Step 2: Spread on joint compound. If you saw my bathroom wall project, this method is even easier! All I did was take a small towel and wipe the joint compound on the wall in a back-and-forth pattern, mimicking how my bricks were going to be. It doesn’t need to be straight; it doesn’t need to be smooth. In fact, now is the time to add a lot of “character” with thicker and thinner spots and swipes.

Side note: If you want perfect bricks, getting the compound smooth and even will be much more tedious. I was going for a rough and rustic look.

It’s important to remember to only do sections of your space at a time if you’re doing a large area – you don’t want the compound to start drying before you roll it! I had small walls around this nook, so first I only did the main front wall and the side around the corner.

Spreading on the joint compound.

Step 3: Roll over the joint compound. I admit I had my doubts about this roller tool when I first used it to do this same thing to our home office wall. But it really works! Again, if you’re aiming for perfect bricks, there are probably better ways. (I’ve seen people use levels and their finger to make lines, for example.) Since I was going for a rustic look, this roller works perfectly. And it’s fast!! I held the roller at one corner of my wall and rolled quickly across the wall, trying to stay level-ish and also over my back-and-forth pattern I’d made with the trowel.

Bricks in no time!

Step 4: Smooth spots likely to be touched. I rolled that whole first wall and around the corner in about 5 minutes. Because we walk right against the front wall, I did smooth out the rough bits with my fingers. This was just a simple matter of lightly rubbing away compound that stuck out too much. For most of the higher wall, I left it as it was because no one will touch up there. Really, the rougher it is, the cooler it ends up looking once painted. You just don’t want any sharp edges or globs that are going to come loose at the slightest touch.

Once all that was done on my main front wall and corner side, I did the back wall the same way. Then it was time to let it dry.

Applying to other wall.

Step 5: Lightly sand. The next day, I took some sandpaper and quickly went over the dry compound. I concentrated again on the high-traffic area of that front wall, but I also very quickly swept the sandpaper over everything to knock off any pointed bits or globs that were loose enough to dislodge.

Quick sanding of rough spots.

Step 6: Paint! Our basement walls are all blue, and I wanted to make this space a little cozier, lighter, and softer. (In general for our basement’s “grown-up” area, I’m going for a kind of modern Spanish beachside speakeasy feel…which isn’t really a style but hey 🤷‍♀️🤣)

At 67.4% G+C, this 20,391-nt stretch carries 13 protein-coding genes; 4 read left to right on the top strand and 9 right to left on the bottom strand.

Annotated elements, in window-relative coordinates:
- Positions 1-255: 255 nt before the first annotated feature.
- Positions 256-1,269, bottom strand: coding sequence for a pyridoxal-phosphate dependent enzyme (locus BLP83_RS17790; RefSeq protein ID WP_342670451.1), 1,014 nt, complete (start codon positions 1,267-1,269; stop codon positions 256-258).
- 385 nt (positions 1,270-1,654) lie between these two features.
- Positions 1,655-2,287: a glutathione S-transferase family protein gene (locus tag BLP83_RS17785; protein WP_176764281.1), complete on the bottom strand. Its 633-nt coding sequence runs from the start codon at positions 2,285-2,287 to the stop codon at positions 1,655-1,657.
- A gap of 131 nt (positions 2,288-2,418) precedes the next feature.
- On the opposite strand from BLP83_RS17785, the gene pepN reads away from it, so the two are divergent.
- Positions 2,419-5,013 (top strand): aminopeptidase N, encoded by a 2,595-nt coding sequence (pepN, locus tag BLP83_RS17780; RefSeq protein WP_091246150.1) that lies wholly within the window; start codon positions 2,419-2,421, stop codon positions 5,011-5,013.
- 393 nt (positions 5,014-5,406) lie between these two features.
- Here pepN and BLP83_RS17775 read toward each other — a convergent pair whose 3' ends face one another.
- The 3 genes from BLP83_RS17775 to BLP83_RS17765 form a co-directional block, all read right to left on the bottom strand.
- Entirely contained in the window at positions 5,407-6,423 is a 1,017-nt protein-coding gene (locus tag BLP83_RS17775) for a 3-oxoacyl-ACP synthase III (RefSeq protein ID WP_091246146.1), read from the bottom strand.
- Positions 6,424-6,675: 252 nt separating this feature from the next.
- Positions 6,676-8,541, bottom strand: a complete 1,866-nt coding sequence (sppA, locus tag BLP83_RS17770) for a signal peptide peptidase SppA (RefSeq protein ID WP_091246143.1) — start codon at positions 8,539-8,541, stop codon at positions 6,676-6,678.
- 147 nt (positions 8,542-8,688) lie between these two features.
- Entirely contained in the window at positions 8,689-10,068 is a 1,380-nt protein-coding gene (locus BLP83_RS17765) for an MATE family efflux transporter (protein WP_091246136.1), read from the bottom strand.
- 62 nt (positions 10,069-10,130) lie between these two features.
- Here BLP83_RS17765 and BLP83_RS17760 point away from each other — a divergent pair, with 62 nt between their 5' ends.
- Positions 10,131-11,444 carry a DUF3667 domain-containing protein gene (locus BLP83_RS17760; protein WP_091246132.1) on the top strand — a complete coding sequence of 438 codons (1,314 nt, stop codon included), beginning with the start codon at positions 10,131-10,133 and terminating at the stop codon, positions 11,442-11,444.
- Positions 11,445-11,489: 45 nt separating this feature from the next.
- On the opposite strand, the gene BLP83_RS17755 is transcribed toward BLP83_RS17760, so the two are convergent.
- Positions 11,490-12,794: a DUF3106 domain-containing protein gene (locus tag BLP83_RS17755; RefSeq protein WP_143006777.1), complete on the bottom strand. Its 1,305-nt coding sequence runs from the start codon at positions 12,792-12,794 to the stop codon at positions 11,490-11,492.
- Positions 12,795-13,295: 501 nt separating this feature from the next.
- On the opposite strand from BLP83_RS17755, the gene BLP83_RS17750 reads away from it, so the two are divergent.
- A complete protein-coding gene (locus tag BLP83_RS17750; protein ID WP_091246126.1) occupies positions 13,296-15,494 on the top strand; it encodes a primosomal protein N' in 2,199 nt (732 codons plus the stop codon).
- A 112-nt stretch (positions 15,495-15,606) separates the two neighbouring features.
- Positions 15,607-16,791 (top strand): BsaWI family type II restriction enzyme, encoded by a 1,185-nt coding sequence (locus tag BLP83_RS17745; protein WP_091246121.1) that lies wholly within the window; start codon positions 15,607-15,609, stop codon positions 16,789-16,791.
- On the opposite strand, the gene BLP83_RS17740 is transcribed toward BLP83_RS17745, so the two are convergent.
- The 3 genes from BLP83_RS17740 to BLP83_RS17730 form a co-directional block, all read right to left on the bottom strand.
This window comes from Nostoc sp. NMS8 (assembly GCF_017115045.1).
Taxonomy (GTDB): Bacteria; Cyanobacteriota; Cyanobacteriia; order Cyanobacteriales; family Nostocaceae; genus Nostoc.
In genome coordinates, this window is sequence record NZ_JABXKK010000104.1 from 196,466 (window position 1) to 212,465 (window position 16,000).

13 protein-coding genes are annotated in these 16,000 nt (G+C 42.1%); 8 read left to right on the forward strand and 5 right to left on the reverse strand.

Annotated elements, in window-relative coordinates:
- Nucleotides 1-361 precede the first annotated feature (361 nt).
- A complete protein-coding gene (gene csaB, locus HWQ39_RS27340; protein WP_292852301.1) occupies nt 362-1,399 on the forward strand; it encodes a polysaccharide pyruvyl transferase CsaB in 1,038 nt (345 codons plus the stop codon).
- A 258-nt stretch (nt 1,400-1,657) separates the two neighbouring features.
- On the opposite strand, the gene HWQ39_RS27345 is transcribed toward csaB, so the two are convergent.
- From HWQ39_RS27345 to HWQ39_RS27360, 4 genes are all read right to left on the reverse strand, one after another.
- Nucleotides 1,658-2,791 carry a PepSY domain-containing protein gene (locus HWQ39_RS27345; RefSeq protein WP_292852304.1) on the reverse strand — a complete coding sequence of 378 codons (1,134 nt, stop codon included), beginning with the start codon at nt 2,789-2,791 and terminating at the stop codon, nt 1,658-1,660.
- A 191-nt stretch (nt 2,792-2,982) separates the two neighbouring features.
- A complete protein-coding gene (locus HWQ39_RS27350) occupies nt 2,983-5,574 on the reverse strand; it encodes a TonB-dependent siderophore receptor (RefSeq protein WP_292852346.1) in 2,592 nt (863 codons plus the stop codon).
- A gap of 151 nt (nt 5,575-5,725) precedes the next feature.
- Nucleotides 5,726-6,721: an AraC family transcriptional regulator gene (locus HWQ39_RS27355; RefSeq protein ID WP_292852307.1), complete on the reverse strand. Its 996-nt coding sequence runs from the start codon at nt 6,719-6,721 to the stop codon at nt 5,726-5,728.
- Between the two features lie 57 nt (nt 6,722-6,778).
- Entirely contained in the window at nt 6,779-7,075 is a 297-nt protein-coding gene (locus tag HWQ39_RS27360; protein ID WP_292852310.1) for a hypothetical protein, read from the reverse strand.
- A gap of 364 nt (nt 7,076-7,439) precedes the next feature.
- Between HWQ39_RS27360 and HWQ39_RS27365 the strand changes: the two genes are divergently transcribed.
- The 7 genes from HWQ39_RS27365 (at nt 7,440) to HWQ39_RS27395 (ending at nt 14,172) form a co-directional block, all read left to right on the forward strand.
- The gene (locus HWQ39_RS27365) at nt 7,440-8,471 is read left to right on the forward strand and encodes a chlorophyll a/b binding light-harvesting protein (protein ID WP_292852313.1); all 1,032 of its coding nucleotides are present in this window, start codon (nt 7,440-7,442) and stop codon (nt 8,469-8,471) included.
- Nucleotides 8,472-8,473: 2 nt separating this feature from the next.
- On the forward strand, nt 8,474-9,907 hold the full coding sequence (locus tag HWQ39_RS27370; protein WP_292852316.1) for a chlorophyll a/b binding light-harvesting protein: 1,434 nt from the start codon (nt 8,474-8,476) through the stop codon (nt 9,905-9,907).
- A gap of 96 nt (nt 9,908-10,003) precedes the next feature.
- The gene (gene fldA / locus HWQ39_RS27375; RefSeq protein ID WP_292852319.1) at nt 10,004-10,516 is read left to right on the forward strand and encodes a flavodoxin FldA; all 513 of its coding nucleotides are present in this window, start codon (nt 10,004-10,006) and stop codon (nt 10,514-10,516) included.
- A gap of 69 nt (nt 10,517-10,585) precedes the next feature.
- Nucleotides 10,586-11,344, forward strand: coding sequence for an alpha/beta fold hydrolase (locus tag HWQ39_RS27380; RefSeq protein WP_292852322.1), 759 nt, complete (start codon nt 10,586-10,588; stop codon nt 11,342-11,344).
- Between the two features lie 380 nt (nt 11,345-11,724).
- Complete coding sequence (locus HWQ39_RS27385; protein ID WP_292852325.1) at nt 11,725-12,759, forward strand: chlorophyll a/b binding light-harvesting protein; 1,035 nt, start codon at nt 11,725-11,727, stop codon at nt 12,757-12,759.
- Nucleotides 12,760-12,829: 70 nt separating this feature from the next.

I had leftover “Accessible Beige” from our master bathroom counter project, so that’s what I used. I took a small roller and went over all the faux-bricks, making sure to get in all the little nooks and crannies. This actually took quite a while, but it dries quickly because the compound really sucks in the paint.


Once I was finished painting, I loved how it turned out! So much so that I might do another huge wall nearby… That bathroom demo can wait, right?

AFTER: Textured and interesting walls!

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From Assorted Organizers to Nice Pan Storage

Our kitchen has one of those deep corner cabinets for pots and pans, and of course it’s a daily annoyance to bend down and bang around for the pot or pan I’m looking for. And we have a LOT of pots and pans. (First-world problems, I know.) Everyone’s storage solution for this seems to be installing razzle-dazzle corner pullout systems, but I don’t think a fancy pullout would even work because of the position of our stove. And even a simpler fix like a lazy susan… Well, I just don’t like them. Every corner cabinet lazy susan I’ve ever had has wasted space, plus the pan handles bang against the sides as I’m swinging them around, or they get stuck, or whatever. I’m not a fan. 🤷‍♀️

I did earlier install pullouts that I made for our pot and pan lids. These at least keep the lids out of the way and organized. But we still had too many pots and pans in there. The worst were our cast iron pans – they were very difficult to lift and shove around.

So, we decided to neatly (*snort laugh*) organize the rest of our pots and pans in the cabinet with the lids, and I would make something for the cast iron pans so they could sit separately on a counter.

…Then I got distracted by remodeling our bathroom. But this week, I finally got sick of the cast iron pans taking up our cabinet space (and our giant one always sitting on the stovetop). What I came up with was very simple and easy, so of course I should have done this months sooner. 😬

I had lying around (from various apartment attempts at kitchen organization) some of those little racks you get for lid storage or pan storage. They were different sizes and colors, however, so I’d never used them in my nice, new, cohesive kitchen in this house. But couldn’t I use them now somehow to help with my pan problem?

BEFORE: Random mismatched organizers.


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  • Spray paint
  • Kitchen organizer racks (mine were extra, but like these)
  • 1×10 wood piece (mine was scrap)
  • U-brackets and screws

I suspect I’m not the only one who’s ended up with a small collection of organizers of all shapes, sizes, and colors. This was an easy way to make them all work together and look pretty nice.